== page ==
He didn’t even need stitches. Scratch that, he did need some stitches. Headley does still need to see a neurologist before being cleared to play. Good news though, that was a really scary moment last night.
10:28pm: Headley is heading for x-rays and additional tests on his jaw and will not leave with the team when they travel to Baltimore tonight.
10:07pm: Chase Headley left tonight’s game in the ninth inning after taking a Jake McGee fastball to the chin. He was down on the ground for several minutes and there was blood, but he seemed to be responsive. Team doctor Dr. Ahmad even came out to check on him, which you rarely see. Headley eventually walked off the field under his own power. Scary, scary stuff. Stay tuned for any updates.
Not long before last night’s win over the Rays, the Yankees had to scratch Carlos Beltran from the starting lineup because of soreness in his right elbow. He has a bone spur in the elbow, as you know, and he’s been nursing the injury since early-May. It has limited him to mostly DH duty and last night was not the first time lingering soreness forced him to skip a game. As someone who’s dealt with a bone spur, I know they can be far from comfortable.
Both the Yankees and Beltran have said he will have surgery to remove the bone spur immediately after the season, though he has played through it these last few months in an effort to help the team remain in the postseason race. That hasn’t happened though. The Yankees have faded out of the postseason picture — FanGraphs puts their postseason odds at a 1.6% right now — and it will take a historic run to win a wildcard spot at this point. It’s not gonna happen.
Because the Yankees are a long shot to play October baseball, they should get a head start on the offseason and send Beltran for his surgery right now. They’ve said he will need two months of rest before he can resume baseball activities, which won’t interfere with his usual offseason routine, but we’ve seen CC Sabathia (elbow) and Derek Jeter (ankle) have offseason surgery in recent years only to need more time to recover than expected. Beltran is 37 years old, remember. A setback or a slow recovery wouldn’t be the most surprising thing in the world.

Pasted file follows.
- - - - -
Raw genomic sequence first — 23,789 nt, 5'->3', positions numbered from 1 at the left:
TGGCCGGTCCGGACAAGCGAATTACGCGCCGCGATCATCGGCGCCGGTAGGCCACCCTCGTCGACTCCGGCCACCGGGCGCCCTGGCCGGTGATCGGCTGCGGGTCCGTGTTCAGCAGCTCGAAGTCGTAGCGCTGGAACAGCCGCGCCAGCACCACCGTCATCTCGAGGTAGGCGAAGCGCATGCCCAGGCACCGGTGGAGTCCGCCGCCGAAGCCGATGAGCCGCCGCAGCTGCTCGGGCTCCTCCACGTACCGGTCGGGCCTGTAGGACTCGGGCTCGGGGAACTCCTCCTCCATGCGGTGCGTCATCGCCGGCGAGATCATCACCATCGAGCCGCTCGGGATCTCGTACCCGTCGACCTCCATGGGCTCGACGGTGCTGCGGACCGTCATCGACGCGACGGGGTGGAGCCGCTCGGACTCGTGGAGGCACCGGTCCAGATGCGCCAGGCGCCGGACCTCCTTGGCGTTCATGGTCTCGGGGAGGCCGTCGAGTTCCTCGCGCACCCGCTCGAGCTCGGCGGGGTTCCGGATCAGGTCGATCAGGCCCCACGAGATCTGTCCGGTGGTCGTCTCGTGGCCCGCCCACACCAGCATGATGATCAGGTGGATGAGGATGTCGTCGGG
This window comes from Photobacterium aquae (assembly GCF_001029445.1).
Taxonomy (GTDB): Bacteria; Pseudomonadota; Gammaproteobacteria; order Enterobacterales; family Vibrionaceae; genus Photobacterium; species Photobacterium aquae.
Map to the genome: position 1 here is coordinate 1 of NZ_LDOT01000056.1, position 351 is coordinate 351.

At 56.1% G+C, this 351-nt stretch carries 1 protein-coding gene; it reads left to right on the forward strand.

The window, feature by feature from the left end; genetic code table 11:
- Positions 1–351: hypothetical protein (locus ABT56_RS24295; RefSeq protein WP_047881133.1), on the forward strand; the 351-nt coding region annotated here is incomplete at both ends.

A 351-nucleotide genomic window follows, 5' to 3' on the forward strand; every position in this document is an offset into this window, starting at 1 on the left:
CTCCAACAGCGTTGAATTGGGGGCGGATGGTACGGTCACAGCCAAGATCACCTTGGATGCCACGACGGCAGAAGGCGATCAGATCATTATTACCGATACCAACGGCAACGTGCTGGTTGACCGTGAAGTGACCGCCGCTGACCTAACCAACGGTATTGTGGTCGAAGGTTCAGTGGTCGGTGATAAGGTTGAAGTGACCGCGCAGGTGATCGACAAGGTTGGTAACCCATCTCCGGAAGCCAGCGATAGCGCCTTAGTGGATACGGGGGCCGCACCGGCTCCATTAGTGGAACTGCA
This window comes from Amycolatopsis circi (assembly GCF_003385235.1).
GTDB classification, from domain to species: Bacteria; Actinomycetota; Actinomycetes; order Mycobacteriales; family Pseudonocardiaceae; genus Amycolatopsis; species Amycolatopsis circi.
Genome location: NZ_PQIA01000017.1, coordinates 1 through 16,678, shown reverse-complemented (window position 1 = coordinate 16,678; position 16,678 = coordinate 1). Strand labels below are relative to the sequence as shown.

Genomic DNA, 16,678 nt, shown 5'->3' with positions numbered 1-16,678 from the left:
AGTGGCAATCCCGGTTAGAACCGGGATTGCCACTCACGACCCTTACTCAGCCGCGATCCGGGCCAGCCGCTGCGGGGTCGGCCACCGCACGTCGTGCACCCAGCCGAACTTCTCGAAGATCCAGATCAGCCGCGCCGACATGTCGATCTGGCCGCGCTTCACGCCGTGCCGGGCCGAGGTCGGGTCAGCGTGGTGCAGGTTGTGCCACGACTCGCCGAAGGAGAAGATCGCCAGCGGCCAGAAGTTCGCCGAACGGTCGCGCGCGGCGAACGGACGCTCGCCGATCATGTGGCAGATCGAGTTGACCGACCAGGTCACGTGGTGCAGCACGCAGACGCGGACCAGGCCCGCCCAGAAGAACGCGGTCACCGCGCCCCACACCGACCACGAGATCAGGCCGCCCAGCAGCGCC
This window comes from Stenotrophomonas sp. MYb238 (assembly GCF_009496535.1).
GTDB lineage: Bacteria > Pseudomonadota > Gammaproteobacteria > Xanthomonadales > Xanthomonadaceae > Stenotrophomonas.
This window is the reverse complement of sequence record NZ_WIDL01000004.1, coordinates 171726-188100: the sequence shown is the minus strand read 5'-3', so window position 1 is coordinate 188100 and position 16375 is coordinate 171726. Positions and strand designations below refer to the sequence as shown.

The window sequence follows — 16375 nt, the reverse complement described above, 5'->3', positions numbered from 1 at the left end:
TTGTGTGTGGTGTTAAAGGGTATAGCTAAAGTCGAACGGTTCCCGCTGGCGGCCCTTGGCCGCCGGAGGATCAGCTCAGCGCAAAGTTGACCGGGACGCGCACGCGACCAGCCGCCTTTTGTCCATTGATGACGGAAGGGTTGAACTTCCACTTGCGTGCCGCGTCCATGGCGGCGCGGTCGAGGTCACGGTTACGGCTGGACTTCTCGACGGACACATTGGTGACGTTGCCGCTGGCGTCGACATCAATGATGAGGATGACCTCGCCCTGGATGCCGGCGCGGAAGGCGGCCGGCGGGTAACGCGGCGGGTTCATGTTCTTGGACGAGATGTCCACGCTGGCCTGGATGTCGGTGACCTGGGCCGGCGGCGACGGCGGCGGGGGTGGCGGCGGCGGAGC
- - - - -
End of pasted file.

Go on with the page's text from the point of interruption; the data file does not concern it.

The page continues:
Now, this is not the same situation as Masahiro Tanaka. We already know Beltran is having surgery. It’s going to happen as soon as the season ends. The Yankees and Tanaka are actively trying to avoid his elbow surgery though, a surgery that is much more serious than what Beltran will go through. If Tanaka was definitely going to have his surgery, then yeah, I’d be all for sending him for it right now. That’s not the case though. It is the case with Beltran. We know he’s having the procedure. There’s a different dynamic.
In hindsight, the Yankees should have just sent Beltran for the surgery when he initially got hurt. Word got out that he had the bone spur on May 13th, and he hit a weak .192/.252/.365 (68 wRC+) over the next two months, the time he would have missed during his rehab. The Yankees wouldn’t have missed his bat at all and they would have had a healthy Beltran for the second half. Obviously it doesn’t work exactly like that — who knows how long it would have taken Beltran to get his timing back, etc. — but playing through the injury didn’t exactly help.